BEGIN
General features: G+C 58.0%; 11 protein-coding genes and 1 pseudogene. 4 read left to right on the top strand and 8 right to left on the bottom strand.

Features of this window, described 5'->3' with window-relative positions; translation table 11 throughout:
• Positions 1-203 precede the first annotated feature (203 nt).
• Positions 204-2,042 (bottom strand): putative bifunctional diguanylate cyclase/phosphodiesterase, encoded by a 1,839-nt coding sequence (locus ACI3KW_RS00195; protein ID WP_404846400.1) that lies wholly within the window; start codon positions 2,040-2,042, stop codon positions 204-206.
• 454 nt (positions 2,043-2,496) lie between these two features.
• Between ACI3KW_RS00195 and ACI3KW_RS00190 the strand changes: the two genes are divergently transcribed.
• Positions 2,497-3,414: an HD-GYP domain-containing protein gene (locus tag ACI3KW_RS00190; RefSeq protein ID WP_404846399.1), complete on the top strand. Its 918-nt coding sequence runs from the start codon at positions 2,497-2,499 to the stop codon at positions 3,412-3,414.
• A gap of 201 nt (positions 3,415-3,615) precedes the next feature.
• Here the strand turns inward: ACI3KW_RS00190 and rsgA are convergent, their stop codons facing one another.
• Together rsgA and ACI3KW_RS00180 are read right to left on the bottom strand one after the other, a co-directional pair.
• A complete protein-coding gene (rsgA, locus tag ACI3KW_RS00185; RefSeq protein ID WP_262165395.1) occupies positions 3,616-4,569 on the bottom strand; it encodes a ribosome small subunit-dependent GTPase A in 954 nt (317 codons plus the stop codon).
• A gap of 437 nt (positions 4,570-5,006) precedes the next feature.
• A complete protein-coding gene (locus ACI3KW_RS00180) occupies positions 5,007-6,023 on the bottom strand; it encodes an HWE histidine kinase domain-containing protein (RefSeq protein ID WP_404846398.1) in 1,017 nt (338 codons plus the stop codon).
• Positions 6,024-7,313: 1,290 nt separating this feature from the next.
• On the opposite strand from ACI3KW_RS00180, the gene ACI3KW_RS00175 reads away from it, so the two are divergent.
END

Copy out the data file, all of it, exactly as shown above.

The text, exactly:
General features: G+C 58.0%; 11 protein-coding genes and 1 pseudogene. 4 read left to right on the top strand and 8 right to left on the bottom strand.

Features of this window, described 5'->3' with window-relative positions; translation table 11 throughout:
• Positions 1-203 precede the first annotated feature (203 nt).
• Positions 204-2,042 (bottom strand): putative bifunctional diguanylate cyclase/phosphodiesterase, encoded by a 1,839-nt coding sequence (locus ACI3KW_RS00195; protein ID WP_404846400.1) that lies wholly within the window; start codon positions 2,040-2,042, stop codon positions 204-206.
• 454 nt (positions 2,043-2,496) lie between these two features.
• Between ACI3KW_RS00195 and ACI3KW_RS00190 the strand changes: the two genes are divergently transcribed.
• Positions 2,497-3,414: an HD-GYP domain-containing protein gene (locus tag ACI3KW_RS00190; RefSeq protein ID WP_404846399.1), complete on the top strand. Its 918-nt coding sequence runs from the start codon at positions 2,497-2,499 to the stop codon at positions 3,412-3,414.
• A gap of 201 nt (positions 3,415-3,615) precedes the next feature.
• Here the strand turns inward: ACI3KW_RS00190 and rsgA are convergent, their stop codons facing one another.
• Together rsgA and ACI3KW_RS00180 are read right to left on the bottom strand one after the other, a co-directional pair.
• A complete protein-coding gene (rsgA, locus tag ACI3KW_RS00185; RefSeq protein ID WP_262165395.1) occupies positions 3,616-4,569 on the bottom strand; it encodes a ribosome small subunit-dependent GTPase A in 954 nt (317 codons plus the stop codon).
• A gap of 437 nt (positions 4,570-5,006) precedes the next feature.
• A complete protein-coding gene (locus ACI3KW_RS00180) occupies positions 5,007-6,023 on the bottom strand; it encodes an HWE histidine kinase domain-containing protein (RefSeq protein ID WP_404846398.1) in 1,017 nt (338 codons plus the stop codon).
• Positions 6,024-7,313: 1,290 nt separating this feature from the next.
• On the opposite strand from ACI3KW_RS00180, the gene ACI3KW_RS00175 reads away from it, so the two are divergent.